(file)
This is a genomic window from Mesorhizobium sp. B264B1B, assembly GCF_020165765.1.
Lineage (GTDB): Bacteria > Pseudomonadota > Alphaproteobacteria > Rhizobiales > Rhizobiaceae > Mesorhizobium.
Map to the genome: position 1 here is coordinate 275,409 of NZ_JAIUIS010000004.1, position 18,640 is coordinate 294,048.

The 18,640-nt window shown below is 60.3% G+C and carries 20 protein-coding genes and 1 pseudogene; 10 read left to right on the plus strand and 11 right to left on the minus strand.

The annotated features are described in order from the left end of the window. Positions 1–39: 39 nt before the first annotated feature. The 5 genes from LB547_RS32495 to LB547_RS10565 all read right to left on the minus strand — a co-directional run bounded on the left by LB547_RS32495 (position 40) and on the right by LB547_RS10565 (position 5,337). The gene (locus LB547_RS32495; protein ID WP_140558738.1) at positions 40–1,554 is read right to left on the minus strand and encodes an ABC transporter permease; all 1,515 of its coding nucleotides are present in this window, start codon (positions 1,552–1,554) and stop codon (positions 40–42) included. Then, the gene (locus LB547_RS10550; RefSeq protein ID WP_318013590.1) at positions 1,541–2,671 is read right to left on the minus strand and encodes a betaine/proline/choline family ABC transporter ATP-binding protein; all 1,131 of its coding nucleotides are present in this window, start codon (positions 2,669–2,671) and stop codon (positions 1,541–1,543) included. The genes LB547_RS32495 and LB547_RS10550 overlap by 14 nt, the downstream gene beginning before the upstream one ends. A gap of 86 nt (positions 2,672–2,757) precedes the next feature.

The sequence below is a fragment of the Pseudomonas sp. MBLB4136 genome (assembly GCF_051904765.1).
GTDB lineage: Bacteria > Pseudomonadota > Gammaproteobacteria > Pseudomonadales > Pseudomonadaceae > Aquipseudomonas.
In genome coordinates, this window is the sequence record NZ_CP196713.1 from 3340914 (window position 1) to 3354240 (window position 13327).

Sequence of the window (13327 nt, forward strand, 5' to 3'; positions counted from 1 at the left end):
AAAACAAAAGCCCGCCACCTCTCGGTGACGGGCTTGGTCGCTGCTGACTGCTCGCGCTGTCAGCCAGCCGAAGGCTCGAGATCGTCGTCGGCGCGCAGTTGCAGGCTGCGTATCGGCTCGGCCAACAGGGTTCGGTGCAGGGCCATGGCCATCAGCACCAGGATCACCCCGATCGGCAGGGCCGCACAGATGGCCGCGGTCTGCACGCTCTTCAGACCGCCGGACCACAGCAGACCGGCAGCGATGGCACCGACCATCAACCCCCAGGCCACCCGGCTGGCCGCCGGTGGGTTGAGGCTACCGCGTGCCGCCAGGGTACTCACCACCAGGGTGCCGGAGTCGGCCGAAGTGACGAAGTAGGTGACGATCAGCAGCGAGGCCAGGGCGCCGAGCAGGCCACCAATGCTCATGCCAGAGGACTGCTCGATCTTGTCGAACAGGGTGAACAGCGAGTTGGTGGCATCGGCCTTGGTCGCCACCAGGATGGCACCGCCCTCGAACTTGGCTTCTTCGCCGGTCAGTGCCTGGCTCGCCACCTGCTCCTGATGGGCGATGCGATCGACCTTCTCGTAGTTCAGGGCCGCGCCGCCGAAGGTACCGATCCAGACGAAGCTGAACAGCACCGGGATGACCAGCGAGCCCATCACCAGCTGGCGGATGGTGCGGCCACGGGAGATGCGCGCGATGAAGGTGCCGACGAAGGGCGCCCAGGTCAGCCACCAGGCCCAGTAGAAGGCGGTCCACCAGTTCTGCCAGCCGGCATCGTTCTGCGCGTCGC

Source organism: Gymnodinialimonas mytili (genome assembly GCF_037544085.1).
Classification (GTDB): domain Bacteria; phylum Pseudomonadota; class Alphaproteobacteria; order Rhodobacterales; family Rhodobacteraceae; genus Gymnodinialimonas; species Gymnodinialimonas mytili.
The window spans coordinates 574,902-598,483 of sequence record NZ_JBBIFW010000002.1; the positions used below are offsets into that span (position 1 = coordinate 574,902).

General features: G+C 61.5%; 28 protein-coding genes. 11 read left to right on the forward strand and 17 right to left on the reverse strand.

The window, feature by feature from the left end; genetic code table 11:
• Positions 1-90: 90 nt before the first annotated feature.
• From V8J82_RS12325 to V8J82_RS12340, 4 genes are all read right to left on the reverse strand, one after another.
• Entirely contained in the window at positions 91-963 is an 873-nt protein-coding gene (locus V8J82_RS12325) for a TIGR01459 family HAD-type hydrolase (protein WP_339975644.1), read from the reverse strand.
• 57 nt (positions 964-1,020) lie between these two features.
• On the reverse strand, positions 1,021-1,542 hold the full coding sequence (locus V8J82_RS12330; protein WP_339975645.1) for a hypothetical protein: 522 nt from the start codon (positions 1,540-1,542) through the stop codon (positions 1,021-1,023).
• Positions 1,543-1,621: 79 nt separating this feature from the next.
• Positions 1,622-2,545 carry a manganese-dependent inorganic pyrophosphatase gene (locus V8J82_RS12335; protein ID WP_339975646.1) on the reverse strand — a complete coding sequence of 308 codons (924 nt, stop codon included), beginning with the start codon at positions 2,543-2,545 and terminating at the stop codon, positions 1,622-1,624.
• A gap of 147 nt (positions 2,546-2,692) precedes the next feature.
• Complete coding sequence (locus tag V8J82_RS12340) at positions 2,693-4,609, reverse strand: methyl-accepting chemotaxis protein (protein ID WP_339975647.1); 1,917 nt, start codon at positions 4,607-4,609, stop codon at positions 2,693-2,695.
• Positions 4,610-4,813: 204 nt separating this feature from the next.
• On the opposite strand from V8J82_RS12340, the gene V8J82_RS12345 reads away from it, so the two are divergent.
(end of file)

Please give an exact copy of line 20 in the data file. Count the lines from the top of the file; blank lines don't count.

• On the reverse strand, positions 1,021-1,542 hold the full coding sequence (locus V8J82_RS12330; protein WP_339975645.1) for a hypothetical protein: 522 nt from the start codon (positions 1,540-1,542) through the stop codon (positions 1,021-1,023).